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Paul Mevalia blogger

Paul's stories - Part I

Paul, our UK Mevalia blogger, explains in a series of articles how is life with PKU in his personal opinion.

Life with PKU in the 80s and 90s

I don’t feel there should be much to discuss about these times, because PKU seemed so basic in those days. I also feel the best place to start would be with PKU formula, with it being so important to us, and the most hated part of the diet in the memories of most PKU adults. Throughout my childhood I was on a formula called ‘Albumaid’, and I know there will be many others who are familiar with it (despite its non-existence nowadays) because its almost impossible to erase the memories from our minds of having to put that horrid mixture in your mouth twice daily.

Albumaid might not have been the formula you had growing up, but every alternative (which there wasn’t many) was equally as awful, going by memory!

If I was to describe an experience of taking Albumaid, I’d describe the product to be a gleaming white powder which came in a plastic tub about the size of a large glass, and as you peeled the plastic seal from around the rim of the lid - snapping open the container - the white powder always found a way out, floating through the air, directly up your nostrils to prepare you for what your taste buds were about to suffer.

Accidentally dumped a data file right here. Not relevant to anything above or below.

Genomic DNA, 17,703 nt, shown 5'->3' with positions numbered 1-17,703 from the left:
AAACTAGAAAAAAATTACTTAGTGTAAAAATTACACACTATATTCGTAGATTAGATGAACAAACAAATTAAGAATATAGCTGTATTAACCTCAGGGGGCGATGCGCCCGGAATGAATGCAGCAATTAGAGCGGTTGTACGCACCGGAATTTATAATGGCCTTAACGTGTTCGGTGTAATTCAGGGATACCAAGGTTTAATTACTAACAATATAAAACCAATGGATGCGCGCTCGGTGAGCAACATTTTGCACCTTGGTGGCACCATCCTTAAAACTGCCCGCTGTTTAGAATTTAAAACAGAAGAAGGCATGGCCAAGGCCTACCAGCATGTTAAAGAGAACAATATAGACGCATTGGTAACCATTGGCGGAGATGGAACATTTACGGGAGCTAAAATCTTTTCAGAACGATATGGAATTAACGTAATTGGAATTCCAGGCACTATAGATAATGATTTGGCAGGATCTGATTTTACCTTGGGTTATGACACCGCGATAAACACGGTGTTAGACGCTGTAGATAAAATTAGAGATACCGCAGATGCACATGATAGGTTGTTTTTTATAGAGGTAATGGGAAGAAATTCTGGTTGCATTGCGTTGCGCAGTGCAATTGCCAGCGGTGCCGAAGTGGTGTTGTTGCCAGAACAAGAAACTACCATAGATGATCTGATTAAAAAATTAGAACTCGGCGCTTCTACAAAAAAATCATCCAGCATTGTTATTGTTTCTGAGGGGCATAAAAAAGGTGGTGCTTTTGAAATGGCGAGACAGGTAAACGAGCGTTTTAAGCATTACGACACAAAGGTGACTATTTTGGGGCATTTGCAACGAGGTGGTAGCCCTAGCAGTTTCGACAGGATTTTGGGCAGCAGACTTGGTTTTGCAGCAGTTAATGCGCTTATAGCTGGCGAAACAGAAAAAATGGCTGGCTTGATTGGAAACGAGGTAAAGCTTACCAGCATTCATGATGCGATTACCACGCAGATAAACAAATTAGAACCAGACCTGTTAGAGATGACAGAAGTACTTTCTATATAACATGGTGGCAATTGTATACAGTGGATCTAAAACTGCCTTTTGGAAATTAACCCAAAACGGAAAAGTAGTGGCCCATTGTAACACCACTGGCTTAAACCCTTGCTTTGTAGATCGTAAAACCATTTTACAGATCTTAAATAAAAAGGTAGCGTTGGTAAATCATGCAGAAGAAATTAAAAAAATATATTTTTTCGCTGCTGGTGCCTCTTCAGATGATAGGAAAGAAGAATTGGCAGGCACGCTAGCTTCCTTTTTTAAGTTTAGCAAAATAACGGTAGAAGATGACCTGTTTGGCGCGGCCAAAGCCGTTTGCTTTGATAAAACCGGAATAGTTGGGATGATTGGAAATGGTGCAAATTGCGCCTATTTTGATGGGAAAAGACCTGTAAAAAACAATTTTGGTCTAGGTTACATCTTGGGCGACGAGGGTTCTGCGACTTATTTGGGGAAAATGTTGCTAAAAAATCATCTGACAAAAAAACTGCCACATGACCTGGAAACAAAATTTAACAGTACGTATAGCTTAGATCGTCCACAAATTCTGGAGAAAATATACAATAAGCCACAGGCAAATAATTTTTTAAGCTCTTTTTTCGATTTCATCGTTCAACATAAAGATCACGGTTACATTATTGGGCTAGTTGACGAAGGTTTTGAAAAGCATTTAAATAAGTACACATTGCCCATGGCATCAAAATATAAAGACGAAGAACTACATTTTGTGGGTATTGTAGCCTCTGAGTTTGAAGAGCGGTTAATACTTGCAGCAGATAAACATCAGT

Before mixing the vile powder with the correct amount of water, you’d crush in several Ketovite tablets and add 5ml of Ketovite liquid – just to add some extra beauty to this taste bud sensation… NOT!

I couldn’t possibly describe the taste, and kids are fussy with what they eat and drink, aren’t they? But it was vital we had it, and the only reason our parents might have made us drink it was simply because they cared about our health and wellbeing, while also understanding this mixture was absolutely rancid!

The other PKU products were very basic.

The only available bread, back then, were the part-baked loaves, and I also remember when PKU bread buns first became available.

Oh! I was so excited!

Those bread buns were also part-baked, and in desperate need of a ‘suntan’. They were gleaming white in colour, with the texture of eating a hockey puck (dipped in brilliant white gloss).

There was also plain pasta, and spaghetti, which were great, but I often just squirted on tomato ketchup rather than opt for pasta sauces - possibly due to a lack of understanding which pasta sauces were suitable. There was no internet in those days, and access to information of suitable foods wasn’t as easily found back then, so keeping things simple was important to us and that meant eating bland foods almost every day.

The PKU flours were very basic too, but my parents made a brilliant job of making PKU carrot cakes with whichever flour they used at that time.

I have no idea how many bags of carrots were in those cakes, but ‘bright orange’ those cakes were!

If we placed a slice on the road, outside of the house where we lived, it would have powered up the whole street for a week!

Then there were the snacks…

We had the choices of vanilla, or orange wafer biscuits; orange, cinnamon or chocolate chip cookies; and crackers! (Crackers were the staple ‘go to’ snack as a PKU child).

How boring?

My favourite of all were Animex biscuits.

These were discontinued when I was around 8 or 9 years old, but we used to break them up and pour hot water over them to make porridge, and (despite a friend ejecting one from his mouth onto the pavement as result of my kind offering) I loved them.

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